Picture this - You have a date you want to impress. A candle light dinner in a fancy restaurant would be a good first step. But you are not sure what kind of food they like. You don't want to ask them directly, because you want to keep it a surprise. So you bring up food in your conversation and find out that they like Mexican, Italian and Indian. You can now choose from a range of restaurants and be reasonably sure that your date would be pleased.
In poker, Range is defined as all the possible hand combinations a person can hold. We try to disarm our opponent using our strategies so that they can part with their money. But like our date, they won't tell us their exact hand. Instead, we have to observe the gameplay, the bet size, their tells etc. and put them on a range of hands. The restaurant that we choose, or in this case, the strategy we choose would depend upon this range.
Hand ranges are classified in various types. In this post, we'll learn about the concept of Elasticity of Ranges. It broadly divides into two types: Elastic and Inelastic.
1. Elastic Range
In some spots, the decision of whether to call or fold a hand is based on the opponent's bet size. When a range consists of a large % of these kind of hands, it is called an elastic range.
For example: Say we hold Jh9h
Board runs out 6cJs2d4hAc
Pot size is 1000 and we are facing a bet on the river. Considering that the villain is an unknown, the decision of whether to call this hand will be based on the action and the bet size.
- If the opponent bets 200, we will most likely call
- If the opponent bets 700, we may or may not call
- If the opponent bets 2000, we will most likely fold
2. Inelastic Range
In some spots, decision of whether to call or fold is not based on the opponent's bet size. When a range consists of a large % of these kind of hands, it is called an inelastic range.
For example: Say we hold ThTc
Board runs out 2cTs9h2d7c
Pot size is 1000 and we are facing a bet on the river. In this case irrespective of the bet size, we are never folding.
Conversely, say we had 4c5c on the same board, we will fold irrespective of how much the villain bets. Thus our range is inelastic.
Think of it this way, if your date hates Chinese food or is allergic to it, they wouldn't want it even if you take them to a Michelin star Chinese restaurant. On the other hand, if they love Indian food, you wouldn't have to look for the best Indian restaurant to make them happy. Even a roadside Pao Bhaji might do. In this scenario, they are inelastic with their food preference.
How to use this in your game?
You need to be able to accurately asses your opponent's range to a reasonable degree before you start using this concept. Once you have a fair idea of what their range looks like, you can do the following:
Against Elastic ranges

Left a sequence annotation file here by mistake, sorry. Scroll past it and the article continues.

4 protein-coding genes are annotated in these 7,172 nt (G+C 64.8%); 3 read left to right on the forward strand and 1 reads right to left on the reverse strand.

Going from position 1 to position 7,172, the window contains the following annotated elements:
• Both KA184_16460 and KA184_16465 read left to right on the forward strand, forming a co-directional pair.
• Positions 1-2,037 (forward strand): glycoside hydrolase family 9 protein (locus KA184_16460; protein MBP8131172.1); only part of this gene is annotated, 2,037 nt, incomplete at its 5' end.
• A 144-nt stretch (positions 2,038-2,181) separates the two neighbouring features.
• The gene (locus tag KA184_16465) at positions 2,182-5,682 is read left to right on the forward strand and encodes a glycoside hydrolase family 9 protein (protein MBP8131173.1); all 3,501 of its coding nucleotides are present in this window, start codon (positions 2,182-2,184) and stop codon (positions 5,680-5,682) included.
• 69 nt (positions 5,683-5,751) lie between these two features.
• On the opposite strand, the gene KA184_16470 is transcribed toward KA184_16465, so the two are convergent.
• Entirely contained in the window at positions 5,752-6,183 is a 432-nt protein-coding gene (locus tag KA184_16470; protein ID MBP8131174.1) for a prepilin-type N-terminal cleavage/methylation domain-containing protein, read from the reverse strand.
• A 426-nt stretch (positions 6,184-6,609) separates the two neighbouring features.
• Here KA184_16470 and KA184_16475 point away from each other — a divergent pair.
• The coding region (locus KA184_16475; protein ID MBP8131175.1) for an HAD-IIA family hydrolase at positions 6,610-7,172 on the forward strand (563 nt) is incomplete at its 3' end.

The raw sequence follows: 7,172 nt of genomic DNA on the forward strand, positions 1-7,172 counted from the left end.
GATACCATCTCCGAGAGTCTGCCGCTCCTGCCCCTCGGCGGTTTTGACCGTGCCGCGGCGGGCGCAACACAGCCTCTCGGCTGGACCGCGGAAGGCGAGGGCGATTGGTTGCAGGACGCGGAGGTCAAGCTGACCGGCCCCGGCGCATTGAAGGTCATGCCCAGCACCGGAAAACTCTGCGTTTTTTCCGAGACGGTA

- Bet a small enough size with your strong hands that a worse hand will call
- Bet a big enough size with your bluffs that will make your opponents fold hands that are better than yours
Your hand is AhQh. You raise preflop and the flop comes QsTs2c. Pot size is 1000. You bet 600 and the opponent calls. The turn is 7d. Board reads QsTs2c7d and pot size is 2200.
In this spot our opponent's calling range is elastic. The villain can have a wide variety of hands and his response will vary on what bet size we choose.
- If we bet a small size like 400, he might even call any 2 or 7 and any weak draw
- If we bet 1400, he will call with some strong draws and middle pairs
- If we bet 2800, he will most likely call with top pair+
Against Inelastic ranges
- Bet bigger for value with strong hands and bet small with bluffs - since your opponent is inelastic, he will call or fold any sized bet. This allows you to win more when ahead and risk less while bluffing.
Your hand is QhTh. You raise preflop and the flop comes Kd7c2s. Pot size is 1000.
It is a dry board with no draws. After calling our pre flop raise, our opponent will miss this board often. He doesn't have enough hands that will call a small bet but will fold to a larger bet. If he has a pair, he is likely calling a bet of any size but will fold pretty much everything that is not a pair. So we should bet small.
Playing against an elastic range is trickier than playing against an inelastic range. This is because in the former case, there are more decision points to be made (different bet sizes), and this leads to more chances of error. Instead you can start by applying this concept against an inelastic range. However, to be able to use this profitably, it is a prerequisite that you are able to assign correct ranges to your opponents.
We hope you find this useful and let us know your questions/comments below.
This article was written by Mayank Jain. Mayank is a writer who plays poker for a living. He writes at http://mayankja.in/ on mindfulness, travel and art, among other things.